GLIDE NUMBER IN ASEAN COUNTRIES

Glide Number Description Date
EC-2019-000006-PHL A low-pressure area (LPA) on the southwest Pacific (east of Mindanao) is currently moving towards the Philippines with maximum wind speed of 35 km/h according to the Joint Typhoon Warning Center. The LPA is forecasted to intensify into a tropical depression as it continues its west-northwest track towards Mindanao land mass. The weather disturbance is expected to enter the Philippine area of responsibility (PAR) between 18 and 19 January and is also expected to bring moderate to heavy rain over north eastern Mindanao and then traverse central Visayas. Based on the European Centre for Medium-Range Weather Forecasts (ECMWF) model, heavy rainfall (greater than 7.5 mm per hour) is currently expected over Caraga Region (Region XIII), Davao Region (Region XI) and Eastern Visayas (VIII). The weather disturbance is expected to make landfall over the southern part of Davao region and traverse north through Caraga, Eastern Visayas up to Bicol region. Caraga is particularly vulnerable as these are mountainous areas with river valleys and are susceptible to floods and landslides. The current landfall is forecasted for Caraga Region, Surigao del Sur Province located along the northeastern coast of Mindanao. Situated west is the Diwata Mountain Range, isolating the province from the rest of Mindanao. Caraga is susceptible to landslides due to its rugged terrain, while the Agusan River Valley (the third largest river basin in the country, with a total drainage area of 11,937 square kilometres and an estimated length of 390 kilometres from its head origin in Compostela Valley) that stretches all the way to Davao, Butuan and Surigao makes the region prone to flash floods. As the LPA moves closer, government authorities are likely to pre-emptively evacuate families living near the coast, riverbanks, landslide prone areas and other vulnerable places. The rain from the weather disturbance is expected to cause floods and landslides which is expected to cause casualties and damage to shelter, crops, livestock and livelihoods. 2019-1-18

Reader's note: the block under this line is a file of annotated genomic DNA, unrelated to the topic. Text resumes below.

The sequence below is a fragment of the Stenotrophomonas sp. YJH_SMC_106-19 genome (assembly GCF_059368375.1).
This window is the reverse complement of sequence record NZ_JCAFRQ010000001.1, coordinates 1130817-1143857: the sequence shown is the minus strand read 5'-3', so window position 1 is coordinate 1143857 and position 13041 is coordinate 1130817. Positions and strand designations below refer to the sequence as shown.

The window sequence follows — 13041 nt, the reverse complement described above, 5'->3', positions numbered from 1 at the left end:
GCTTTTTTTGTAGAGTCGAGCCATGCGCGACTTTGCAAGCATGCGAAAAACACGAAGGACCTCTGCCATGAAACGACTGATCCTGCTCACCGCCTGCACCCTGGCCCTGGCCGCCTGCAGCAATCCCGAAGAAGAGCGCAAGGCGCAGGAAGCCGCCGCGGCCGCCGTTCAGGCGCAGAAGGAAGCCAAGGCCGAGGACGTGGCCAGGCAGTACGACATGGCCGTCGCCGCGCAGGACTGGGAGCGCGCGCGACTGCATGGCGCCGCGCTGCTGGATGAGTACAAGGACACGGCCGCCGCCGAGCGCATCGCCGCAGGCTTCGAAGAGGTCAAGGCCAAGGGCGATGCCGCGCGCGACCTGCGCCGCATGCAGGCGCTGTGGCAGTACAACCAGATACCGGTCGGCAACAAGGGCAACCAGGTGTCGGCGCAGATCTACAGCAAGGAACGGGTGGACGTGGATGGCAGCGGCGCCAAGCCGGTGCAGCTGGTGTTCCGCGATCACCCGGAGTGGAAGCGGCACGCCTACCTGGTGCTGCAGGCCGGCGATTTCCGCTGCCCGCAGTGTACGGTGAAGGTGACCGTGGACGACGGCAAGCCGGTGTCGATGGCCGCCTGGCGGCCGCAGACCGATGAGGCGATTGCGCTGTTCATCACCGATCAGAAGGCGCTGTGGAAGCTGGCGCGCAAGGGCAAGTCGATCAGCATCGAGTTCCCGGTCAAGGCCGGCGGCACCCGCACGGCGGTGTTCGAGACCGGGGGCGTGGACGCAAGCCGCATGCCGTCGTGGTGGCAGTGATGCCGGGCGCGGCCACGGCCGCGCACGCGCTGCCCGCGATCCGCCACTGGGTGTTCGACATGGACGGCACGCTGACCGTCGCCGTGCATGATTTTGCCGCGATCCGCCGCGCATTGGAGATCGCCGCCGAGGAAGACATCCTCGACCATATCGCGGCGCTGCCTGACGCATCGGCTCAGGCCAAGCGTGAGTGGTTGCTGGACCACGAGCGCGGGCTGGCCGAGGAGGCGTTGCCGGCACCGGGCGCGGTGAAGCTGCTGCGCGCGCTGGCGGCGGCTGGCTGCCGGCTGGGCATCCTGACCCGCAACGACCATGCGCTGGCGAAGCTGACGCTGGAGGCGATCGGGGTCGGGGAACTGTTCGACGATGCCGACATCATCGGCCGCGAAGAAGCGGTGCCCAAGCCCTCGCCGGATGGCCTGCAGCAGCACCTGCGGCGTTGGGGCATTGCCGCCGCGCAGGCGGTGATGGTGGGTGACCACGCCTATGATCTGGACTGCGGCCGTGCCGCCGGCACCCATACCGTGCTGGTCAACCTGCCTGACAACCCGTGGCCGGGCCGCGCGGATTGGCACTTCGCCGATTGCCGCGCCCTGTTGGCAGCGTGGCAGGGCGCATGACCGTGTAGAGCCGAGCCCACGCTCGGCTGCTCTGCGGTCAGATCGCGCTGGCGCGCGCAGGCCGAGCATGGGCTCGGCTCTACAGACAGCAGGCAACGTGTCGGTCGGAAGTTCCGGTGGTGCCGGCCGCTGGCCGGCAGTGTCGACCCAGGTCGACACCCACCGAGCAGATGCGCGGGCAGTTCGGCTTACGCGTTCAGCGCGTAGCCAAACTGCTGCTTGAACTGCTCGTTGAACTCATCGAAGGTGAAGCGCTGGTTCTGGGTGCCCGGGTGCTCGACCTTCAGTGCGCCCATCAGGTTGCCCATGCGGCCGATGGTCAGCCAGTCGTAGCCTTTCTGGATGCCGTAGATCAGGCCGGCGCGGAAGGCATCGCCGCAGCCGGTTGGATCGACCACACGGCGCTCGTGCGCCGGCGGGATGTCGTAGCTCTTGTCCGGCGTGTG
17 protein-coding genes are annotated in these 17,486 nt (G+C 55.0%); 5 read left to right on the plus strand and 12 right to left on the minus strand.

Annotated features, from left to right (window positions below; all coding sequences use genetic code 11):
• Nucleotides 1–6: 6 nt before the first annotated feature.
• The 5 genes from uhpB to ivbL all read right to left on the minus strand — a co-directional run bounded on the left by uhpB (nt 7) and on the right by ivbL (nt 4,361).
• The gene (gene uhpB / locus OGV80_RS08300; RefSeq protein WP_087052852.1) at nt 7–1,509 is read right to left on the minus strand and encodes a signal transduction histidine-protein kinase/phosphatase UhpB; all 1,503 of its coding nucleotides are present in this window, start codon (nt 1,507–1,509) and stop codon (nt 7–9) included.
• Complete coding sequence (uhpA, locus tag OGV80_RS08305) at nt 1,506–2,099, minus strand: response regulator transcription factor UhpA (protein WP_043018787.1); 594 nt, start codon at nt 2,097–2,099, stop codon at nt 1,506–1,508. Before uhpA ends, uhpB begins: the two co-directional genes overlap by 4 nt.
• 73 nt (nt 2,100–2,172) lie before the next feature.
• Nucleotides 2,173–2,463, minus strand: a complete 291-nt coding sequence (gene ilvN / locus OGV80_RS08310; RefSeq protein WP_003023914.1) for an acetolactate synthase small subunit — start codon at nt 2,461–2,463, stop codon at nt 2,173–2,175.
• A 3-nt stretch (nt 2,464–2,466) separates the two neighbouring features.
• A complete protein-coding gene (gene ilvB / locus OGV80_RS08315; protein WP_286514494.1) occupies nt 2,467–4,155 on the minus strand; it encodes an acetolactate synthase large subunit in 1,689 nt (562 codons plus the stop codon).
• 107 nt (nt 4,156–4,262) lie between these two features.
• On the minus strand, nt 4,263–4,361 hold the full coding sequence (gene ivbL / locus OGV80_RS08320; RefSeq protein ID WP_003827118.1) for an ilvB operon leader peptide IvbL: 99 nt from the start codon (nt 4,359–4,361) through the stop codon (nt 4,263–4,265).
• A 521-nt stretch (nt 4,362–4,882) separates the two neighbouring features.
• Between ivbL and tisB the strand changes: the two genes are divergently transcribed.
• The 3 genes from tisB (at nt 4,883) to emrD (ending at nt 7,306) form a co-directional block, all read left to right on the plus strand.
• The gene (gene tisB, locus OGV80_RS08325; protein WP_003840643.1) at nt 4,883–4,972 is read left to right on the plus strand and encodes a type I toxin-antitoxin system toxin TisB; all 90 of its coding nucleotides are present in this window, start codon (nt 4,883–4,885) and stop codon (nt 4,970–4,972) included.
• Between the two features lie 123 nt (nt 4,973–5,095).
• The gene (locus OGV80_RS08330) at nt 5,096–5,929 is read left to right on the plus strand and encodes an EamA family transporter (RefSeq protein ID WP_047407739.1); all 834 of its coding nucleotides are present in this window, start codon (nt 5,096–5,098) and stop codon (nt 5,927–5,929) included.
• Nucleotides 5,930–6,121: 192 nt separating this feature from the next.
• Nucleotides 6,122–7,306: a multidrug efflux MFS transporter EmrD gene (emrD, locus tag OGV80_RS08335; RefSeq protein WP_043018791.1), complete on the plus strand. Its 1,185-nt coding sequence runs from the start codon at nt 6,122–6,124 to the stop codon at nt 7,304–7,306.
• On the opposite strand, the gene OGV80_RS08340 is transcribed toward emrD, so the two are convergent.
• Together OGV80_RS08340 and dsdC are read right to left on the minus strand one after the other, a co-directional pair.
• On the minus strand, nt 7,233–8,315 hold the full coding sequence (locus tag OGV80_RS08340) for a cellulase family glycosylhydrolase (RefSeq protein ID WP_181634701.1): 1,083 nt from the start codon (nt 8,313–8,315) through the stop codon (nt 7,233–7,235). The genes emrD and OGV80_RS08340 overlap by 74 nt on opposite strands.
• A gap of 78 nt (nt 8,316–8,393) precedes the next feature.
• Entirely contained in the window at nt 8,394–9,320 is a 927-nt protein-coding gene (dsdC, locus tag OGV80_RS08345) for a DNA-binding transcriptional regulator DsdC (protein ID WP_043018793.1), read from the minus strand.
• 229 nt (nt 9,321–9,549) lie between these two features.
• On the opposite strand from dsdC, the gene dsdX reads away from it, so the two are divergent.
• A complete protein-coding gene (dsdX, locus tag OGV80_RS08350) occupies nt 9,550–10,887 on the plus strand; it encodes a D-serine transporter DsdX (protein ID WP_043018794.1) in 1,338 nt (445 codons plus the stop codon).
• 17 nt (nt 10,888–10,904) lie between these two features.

EC-2019-000005-PHL A low-pressure area (LPA) on the southwest Pacific (east of Mindanao) is currently moving towards the Philippines with maximum wind speed of 35 km/h according to the Joint Typhoon Warning Center. The LPA is forecasted to intensify into a tropical depression as it continues its west-northwest track towards Mindanao land mass. The weather disturbance is expected to enter the Philippine area of responsibility (PAR) between 18 and 19 January and is also expected to bring moderate to heavy rain over north eastern Mindanao and then traverse central Visayas. Based on the European Centre for Medium-Range Weather Forecasts (ECMWF) model, heavy rainfall (greater than 7.5 mm per hour) is currently expected over Caraga Region (Region XIII), Davao Region (Region XI) and Eastern Visayas (VIII). The weather disturbance is expected to make landfall over the southern part of Davao region and traverse north through Caraga, Eastern Visayas up to Bicol region. Caraga is particularly vulnerable as these are mountainous areas with river valleys and are susceptible to floods and landslides. The current landfall is forecasted for Caraga Region, Surigao del Sur Province located along the northeastern coast of Mindanao. Situated west is the Diwata Mountain Range, isolating the province from the rest of Mindanao. Caraga is susceptible to landslides due to its rugged terrain, while the Agusan River Valley (the third largest river basin in the country, with a total drainage area of 11,937 square kilometres and an estimated length of 390 kilometres from its head origin in Compostela Valley) that stretches all the way to Davao, Butuan and Surigao makes the region prone to flash floods. As the LPA moves closer, government authorities are likely to pre-emptively evacuate families living near the coast, riverbanks, landslide prone areas and other vulnerable places. The rain from the weather disturbance is expected to cause floods and landslides which is expected to cause casualties and damage to shelter, crops, livestock and livelihoods. 2019-1-18